Since the firm opened in 2012, revenues have reached $25 million and employment tops 200. Based in Orlando, with offices in Houston and Ft. Worth, Texas, PatientMatters has hospital partnerships across the United States. The most recent hospital contract inked was St. Luke’s Cornwall Hospital, with campuses in Newburgh and Cornwall, NY.
“We guarantee cost savings,” said Schweitzer. “We put resources on staff at the hospital. We only generate revenue after the hospital has seen an improvement. We’re not subscription- or fee-based. We actually align with the hospital. We only win when they win.”
PatientMatters focuses strongly on the unique market of community hospitals, which cannot afford to have high patient receivables to continue to provide a sustained high level of care.
“We feel so strongly that community hospitals are vital to this country,” said Schweitzer. “They’re usually the largest employer in the community and provide very good care. We worked on modeling our processes and approach for that mid-tier market.”
PatientMatters places personnel with significant hospital operations experience in contracted hospital roles such as executive director of patient access and patient advocates.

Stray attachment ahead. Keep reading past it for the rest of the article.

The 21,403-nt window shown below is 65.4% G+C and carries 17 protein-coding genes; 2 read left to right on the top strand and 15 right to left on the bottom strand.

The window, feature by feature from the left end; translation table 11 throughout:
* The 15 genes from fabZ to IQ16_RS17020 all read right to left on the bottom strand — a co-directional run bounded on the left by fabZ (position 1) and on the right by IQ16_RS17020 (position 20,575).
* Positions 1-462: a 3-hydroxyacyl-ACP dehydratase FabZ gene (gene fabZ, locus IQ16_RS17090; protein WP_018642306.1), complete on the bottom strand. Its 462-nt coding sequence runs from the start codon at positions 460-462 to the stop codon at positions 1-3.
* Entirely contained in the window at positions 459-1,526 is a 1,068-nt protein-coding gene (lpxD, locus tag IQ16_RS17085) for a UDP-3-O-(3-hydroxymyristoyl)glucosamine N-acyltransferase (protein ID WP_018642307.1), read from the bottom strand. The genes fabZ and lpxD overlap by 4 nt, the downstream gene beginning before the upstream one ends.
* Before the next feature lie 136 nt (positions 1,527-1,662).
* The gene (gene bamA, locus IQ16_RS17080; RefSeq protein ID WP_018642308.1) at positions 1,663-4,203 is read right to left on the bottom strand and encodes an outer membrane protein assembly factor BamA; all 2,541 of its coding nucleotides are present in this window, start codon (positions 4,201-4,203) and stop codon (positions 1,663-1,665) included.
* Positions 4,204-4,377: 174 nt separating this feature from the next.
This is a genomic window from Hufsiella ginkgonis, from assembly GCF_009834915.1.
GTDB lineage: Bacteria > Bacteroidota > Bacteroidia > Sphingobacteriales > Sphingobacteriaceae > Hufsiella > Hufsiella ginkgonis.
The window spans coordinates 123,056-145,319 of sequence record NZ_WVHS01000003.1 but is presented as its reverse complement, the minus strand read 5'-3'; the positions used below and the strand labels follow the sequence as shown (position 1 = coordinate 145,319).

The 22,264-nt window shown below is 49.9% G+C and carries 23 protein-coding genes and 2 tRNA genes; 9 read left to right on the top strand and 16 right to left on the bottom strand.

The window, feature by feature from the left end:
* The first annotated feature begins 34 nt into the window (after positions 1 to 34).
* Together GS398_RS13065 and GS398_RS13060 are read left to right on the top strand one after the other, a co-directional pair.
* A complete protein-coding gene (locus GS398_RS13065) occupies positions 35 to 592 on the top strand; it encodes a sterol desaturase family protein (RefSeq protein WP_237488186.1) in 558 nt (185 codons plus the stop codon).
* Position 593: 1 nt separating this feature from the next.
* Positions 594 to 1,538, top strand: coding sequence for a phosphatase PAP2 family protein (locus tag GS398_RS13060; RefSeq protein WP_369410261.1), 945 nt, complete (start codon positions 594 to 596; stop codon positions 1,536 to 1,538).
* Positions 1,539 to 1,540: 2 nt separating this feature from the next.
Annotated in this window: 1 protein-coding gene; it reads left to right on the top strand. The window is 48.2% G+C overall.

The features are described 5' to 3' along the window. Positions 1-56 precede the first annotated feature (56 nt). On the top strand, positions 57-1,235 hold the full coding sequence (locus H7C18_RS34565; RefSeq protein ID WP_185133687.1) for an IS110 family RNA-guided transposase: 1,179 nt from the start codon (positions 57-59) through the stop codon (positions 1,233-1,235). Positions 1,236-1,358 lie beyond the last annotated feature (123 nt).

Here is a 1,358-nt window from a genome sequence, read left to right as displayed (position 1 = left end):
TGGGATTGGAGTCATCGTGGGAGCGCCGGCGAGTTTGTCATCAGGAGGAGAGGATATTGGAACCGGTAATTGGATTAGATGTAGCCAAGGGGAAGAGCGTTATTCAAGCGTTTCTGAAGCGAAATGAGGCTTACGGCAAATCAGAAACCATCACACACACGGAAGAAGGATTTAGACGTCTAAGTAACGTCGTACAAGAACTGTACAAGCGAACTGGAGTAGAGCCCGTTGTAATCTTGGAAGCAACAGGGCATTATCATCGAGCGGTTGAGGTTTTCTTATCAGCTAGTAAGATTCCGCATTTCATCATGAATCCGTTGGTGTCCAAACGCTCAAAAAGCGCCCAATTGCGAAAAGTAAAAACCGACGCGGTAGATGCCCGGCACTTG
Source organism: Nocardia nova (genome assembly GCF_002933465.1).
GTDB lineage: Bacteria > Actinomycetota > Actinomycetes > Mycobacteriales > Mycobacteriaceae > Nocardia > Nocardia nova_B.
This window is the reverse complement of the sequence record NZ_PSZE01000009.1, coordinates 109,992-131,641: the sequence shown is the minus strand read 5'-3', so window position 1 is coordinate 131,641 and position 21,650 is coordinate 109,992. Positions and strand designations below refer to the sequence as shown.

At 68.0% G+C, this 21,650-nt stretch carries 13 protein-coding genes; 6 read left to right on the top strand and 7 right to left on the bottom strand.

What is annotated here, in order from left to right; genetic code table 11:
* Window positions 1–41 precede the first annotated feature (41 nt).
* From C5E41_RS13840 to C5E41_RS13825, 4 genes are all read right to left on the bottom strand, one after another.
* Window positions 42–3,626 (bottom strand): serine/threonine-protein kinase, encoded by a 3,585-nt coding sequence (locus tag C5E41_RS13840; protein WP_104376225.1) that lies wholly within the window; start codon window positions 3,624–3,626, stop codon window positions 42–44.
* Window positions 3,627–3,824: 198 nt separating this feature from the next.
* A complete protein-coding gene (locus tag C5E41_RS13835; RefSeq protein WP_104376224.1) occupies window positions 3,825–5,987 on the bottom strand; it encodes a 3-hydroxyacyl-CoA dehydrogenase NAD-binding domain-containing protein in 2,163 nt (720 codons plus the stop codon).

“We bring in statements we’ve carefully and thoughtfully designed with great input from focus groups of patients,” she explained. “On the back of the statement, we describe what everything means. We bring in many programs to help patients find ways to pay their bills. We find that most patients want to pay their bills if they understand what they’re being charged.”
When PatientMatters co-sponsored Orlando’s first annual C3 CFO Summit held mid-January at the Waldorf Astoria, 12 CFOs representing 27 hospitals in nearly a dozen states discussed their most immediate cash flow concerns.
“All hospitals struggle with the same patient receivables issues, whether expansion, community, or part of a large healthcare system,” said Schweitzer. “The biggest surprise of the summit was the lack of education of the patient on the financial aspects of medical care. Hospitals and caregivers have been put in the position of educating the patient around their insurance benefits. Hospitals don’t really like it. They weren’t anticipating assuming that role, but they’ve had to. The insurance exchanges are very confusing.”
Fred Brown, chairman of Fred L. Brown & Associates, noted the conference-themed Courageous CFO Conversations “presented attendees with an unstructured, spirited discussion about the big financial issues facing hospitals today.”
“Sponsors invested the time and money to sit down and ask the tough questions,” he said. Nixon Peabody and PNC Bank were also event co-sponsors. “The attending hospital CFOs responded with enthusiasm. It was a risk that most companies would be unwilling to take. It was dynamic.”
TAGS: patient receivables, Medicaid, Medicare, Sheila Schweitzer, PatientMatters, Chris Rakoci, CareMedic Systems Inc., electronic Financial Record, eFR, MASH, Medical Advocacy Services for Healthcare, St. Luke’s Cornwall Hospital, community hospitals, PNC Bank, Nixon Peabody.
MASH (Medical Advocacy Services for Healthcare): http://www.mashinc.com/